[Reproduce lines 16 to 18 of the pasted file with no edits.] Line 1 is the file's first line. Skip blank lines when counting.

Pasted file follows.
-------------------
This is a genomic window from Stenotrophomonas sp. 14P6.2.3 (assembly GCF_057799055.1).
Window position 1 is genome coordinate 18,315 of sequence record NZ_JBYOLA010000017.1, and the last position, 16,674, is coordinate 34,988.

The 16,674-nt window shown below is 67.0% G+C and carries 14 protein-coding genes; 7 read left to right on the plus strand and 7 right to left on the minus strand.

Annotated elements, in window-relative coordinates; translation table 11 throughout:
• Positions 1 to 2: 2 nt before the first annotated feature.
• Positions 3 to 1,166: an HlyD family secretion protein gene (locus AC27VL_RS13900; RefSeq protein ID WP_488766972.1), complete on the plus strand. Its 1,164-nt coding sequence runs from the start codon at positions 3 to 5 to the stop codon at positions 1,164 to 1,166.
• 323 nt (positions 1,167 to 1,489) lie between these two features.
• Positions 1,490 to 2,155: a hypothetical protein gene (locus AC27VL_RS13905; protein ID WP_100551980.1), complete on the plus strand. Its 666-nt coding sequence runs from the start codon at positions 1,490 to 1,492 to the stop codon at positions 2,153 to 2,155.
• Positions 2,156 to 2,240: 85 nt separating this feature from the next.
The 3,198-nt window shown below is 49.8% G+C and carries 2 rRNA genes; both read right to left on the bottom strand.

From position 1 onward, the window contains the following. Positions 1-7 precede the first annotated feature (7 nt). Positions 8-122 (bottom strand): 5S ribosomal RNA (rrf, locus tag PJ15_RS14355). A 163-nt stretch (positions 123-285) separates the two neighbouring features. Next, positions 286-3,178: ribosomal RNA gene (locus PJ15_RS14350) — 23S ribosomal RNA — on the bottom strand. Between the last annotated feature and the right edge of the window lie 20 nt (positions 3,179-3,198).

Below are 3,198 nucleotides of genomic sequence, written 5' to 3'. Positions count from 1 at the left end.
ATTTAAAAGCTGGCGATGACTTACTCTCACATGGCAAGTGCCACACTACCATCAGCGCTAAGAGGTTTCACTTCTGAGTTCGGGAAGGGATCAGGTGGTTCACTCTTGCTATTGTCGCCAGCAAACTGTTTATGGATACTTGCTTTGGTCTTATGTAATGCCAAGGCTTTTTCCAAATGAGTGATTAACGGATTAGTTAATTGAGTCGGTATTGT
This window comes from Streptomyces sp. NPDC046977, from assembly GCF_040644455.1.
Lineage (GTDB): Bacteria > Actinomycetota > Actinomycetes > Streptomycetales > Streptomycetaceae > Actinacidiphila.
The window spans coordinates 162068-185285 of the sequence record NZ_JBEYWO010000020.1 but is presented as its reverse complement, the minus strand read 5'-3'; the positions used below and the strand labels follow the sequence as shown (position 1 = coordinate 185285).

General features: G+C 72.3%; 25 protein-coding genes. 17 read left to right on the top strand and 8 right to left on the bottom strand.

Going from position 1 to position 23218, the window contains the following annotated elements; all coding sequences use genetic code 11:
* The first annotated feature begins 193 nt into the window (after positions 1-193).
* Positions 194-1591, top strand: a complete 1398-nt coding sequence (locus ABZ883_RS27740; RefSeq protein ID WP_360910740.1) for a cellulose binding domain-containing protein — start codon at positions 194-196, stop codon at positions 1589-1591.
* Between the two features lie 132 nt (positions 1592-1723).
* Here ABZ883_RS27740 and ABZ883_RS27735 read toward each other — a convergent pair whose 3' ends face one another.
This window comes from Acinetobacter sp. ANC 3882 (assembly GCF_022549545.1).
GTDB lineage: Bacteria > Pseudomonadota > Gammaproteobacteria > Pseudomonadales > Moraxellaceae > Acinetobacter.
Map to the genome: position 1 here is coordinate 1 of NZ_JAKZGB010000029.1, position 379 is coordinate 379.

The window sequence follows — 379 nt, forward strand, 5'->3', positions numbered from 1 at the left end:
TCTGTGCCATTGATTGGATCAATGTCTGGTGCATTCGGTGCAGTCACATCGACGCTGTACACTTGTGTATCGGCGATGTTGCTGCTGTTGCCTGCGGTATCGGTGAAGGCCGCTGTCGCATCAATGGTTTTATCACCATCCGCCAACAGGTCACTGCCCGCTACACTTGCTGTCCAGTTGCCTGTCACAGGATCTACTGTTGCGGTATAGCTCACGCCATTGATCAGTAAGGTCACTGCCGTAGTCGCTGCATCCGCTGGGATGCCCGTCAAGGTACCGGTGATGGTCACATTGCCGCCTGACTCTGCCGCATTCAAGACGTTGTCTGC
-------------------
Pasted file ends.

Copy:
The window spans coordinates 162068-185285 of the sequence record NZ_JBEYWO010000020.1 but is presented as its reverse complement, the minus strand read 5'-3'; the positions used below and the strand labels follow the sequence as shown (position 1 = coordinate 185285).

General features: G+C 72.3%; 25 protein-coding genes. 17 read left to right on the top strand and 8 right to left on the bottom strand.

Going from position 1 to position 23218, the window contains the following annotated elements; all coding sequences use genetic code 11: